Disproportionate Outrage Over Fee Slash

Written by Subhash Agrawal | Updated: Feb 26 2004, 05:30am hrs
There have been any number of scams and contemptible acts directly from or facilitated by successive governments in the past 10 years, but it would be hard to top the level of public anger among Indias professional and urban class at the recent IIM fee slash issue. Mr Murli Manohar Joshi has unleashed a tsunami of newspaper commentary. But how do the rest of us react, those of us who are neither IIM alumni nor really encounter one in our daily lives. We of course sympathise with the protestors because we understand it is yet another blatant flexing of official muscle. Plus, there is a certain irritation and sceptical distrust whenever someone tries to fix something that aint broken.

However, the outrage by IIM alumni, Indian industry and Indian diaspora may in fact be a bit overplayed if not gratuitously contrived. In any other country, reduction in fees would be seen as a progressive measure. And as an IIM professor himself pointed out in a recent article, some of the arguments may not be very tenable; after all, IIM faculty and staff have always and continue to enjoy huge subsidies on housing, plus the quality of education did not suffer in the first 30 years when fees were abysmally low.

But what is really amazing is how the business and salaried elite have bestirred only now instead of at any point in the last three decades when the real edifice of Indias middle class revolution, the university system, was being brutally pillaged.

Osmania, Allahabad, Jadavpur and Baroda were once all distinguished universities and cradles of progressive academics, but the only time they make the news now is when examinations are postponed, student elections turn violent or when students, teachers or Class IV workers strike. Once, in both Patna and Kashmir Universities, degrees were even awarded without holding examinations. There are of course some universities which still manage to attract good talent into teaching and research, but academic unrest, empty classes and worthless degrees are now what we have.

Which is in fact quite amazing, because if we consider all the positive changes happening in India and to its international image, the one fundamental thing that connects them all is education. This is the staple of Indias progress in the last generation and guides the aspirations of the Indian middle class; in fact, education has now become one of the fastest growing areas and a profitable business sector by itself. But our economic progress would have been that much faster, earlier and smoother if our colleges and universities had provided decent skills, knowledge and discipline.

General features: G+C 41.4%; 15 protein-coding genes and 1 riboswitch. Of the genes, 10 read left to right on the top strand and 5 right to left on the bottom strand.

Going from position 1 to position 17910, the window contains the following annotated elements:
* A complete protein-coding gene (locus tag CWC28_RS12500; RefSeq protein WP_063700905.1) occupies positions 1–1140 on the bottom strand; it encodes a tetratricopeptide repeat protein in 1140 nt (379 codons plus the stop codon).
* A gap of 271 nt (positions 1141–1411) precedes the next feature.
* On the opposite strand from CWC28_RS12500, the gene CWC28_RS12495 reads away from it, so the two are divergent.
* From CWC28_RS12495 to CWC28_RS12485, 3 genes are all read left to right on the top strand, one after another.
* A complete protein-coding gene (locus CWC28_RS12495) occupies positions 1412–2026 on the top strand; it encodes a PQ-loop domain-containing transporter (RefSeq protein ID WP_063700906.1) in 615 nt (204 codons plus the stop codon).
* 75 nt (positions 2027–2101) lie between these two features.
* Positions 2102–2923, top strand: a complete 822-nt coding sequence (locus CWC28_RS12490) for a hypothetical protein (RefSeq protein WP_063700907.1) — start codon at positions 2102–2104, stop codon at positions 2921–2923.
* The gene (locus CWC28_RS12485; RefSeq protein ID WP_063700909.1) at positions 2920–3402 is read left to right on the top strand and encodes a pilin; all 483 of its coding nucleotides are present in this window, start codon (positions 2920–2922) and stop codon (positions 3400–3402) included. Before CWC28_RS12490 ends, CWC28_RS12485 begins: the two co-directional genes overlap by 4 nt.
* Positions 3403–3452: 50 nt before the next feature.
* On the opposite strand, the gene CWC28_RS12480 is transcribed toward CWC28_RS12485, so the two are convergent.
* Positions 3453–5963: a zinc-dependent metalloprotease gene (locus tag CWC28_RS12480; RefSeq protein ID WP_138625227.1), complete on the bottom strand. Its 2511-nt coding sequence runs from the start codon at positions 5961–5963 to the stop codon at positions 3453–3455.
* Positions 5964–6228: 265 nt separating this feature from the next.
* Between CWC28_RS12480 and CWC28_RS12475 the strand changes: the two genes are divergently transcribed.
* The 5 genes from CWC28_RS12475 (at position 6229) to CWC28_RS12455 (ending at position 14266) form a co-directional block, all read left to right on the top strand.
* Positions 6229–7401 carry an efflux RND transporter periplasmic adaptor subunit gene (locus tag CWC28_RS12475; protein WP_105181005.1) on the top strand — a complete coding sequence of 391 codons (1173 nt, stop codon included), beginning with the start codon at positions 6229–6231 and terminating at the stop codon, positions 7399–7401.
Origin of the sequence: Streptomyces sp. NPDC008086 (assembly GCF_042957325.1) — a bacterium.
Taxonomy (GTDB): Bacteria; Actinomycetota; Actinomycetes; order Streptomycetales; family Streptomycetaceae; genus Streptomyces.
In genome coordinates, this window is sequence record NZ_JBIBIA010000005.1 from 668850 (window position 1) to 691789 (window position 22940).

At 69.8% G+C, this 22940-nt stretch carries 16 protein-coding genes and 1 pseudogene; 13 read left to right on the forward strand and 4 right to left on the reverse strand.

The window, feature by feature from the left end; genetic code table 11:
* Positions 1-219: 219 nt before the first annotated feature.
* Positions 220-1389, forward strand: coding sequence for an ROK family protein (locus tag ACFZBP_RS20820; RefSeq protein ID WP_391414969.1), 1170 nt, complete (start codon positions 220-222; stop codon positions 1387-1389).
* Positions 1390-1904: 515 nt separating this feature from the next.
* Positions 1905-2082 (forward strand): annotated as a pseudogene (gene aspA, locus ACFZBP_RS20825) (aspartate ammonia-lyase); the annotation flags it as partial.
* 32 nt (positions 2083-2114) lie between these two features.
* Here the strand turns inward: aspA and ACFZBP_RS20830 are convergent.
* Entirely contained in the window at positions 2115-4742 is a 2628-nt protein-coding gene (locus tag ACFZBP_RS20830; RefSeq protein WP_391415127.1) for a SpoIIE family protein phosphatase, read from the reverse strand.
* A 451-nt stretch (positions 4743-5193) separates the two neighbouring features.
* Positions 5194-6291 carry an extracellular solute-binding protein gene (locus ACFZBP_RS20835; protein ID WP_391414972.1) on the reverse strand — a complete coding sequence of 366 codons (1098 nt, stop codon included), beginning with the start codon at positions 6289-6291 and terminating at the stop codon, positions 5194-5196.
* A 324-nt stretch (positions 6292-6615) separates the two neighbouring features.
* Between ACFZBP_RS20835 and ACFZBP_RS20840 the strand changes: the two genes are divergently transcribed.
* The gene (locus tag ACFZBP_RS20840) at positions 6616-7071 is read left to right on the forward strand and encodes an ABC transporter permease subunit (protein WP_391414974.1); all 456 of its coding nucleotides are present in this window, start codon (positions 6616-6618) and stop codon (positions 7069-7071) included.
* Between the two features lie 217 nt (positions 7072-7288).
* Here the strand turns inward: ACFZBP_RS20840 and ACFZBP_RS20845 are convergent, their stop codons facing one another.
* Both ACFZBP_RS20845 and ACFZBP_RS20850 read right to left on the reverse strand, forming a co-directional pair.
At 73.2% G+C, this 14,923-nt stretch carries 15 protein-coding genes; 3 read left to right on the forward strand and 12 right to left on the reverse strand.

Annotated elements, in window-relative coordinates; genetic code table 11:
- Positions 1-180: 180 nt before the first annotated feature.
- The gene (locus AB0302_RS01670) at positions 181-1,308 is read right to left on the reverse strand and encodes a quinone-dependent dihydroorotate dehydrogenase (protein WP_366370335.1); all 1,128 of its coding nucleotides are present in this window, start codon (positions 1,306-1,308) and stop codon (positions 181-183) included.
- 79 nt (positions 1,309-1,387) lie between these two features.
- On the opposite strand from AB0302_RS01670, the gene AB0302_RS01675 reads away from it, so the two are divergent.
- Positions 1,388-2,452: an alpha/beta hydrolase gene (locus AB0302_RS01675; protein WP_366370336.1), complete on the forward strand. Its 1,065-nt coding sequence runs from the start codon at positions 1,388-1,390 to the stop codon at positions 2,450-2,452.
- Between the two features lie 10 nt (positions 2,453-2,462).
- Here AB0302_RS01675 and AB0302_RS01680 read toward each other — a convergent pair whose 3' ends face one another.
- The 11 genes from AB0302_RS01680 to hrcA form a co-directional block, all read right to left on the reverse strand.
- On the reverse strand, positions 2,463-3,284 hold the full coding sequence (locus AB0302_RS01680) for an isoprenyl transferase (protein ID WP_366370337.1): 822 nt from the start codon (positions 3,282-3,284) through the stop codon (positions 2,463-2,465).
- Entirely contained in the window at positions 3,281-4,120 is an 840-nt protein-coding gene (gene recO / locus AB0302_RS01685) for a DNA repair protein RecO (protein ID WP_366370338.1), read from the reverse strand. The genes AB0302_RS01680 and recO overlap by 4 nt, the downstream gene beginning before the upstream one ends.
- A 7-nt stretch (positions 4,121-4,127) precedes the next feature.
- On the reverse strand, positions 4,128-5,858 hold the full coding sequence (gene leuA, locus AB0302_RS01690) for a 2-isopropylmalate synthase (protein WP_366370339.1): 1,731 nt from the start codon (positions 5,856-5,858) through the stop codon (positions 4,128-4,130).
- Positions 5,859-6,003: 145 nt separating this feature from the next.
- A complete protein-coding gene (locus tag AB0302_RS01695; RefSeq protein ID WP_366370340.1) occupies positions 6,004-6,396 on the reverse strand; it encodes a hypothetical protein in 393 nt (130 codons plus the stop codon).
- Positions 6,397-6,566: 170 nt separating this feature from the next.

There is much more to the wealth of a nation than venture capital sourcing, mutual fund management, call centres and software exports, all of which of course are either invaluable in creating a dynamic environment or in earning a recognisable brand positioning for the country. But in the end, what really makes the most impact on daily lives is the quality of everyday governance, public institutions, democratic processes and civic responsibility. Far more than degrees with pedigree or the quality of the top 2 percentile class, what matters is how the average municipal employee, government official, shopkeeper and salesman behaves.

The primary focus ought to remain on uplifting the rest of the country. This is not a Leftist hangover. In fact, every society in every part of the globe at every point in history has needed an educational and material elite, no matter how unappealing any kind of disparity is, simply because it can be an agent of aspiration and change. There is no argument that truly world-class institutions like the IIMs and IITs need less bureaucratic interference, in fact they should be further nourished, but this is not what is causing the most harm.

Messrs Banga and Narayana Murthy should be lauded for knocking on the doors of Mr Joshi to express their concern, but if they are worried about educational standards then they should start at the bottom, on the pathetic state of our university system where the maximum good can be done but where the maximum bad is being practised. Else, it might simply be a case of the best becoming an enemy of the good.

The author is an analyst of Indian political and business trends and the editor of India Focus, a political risk report for international investors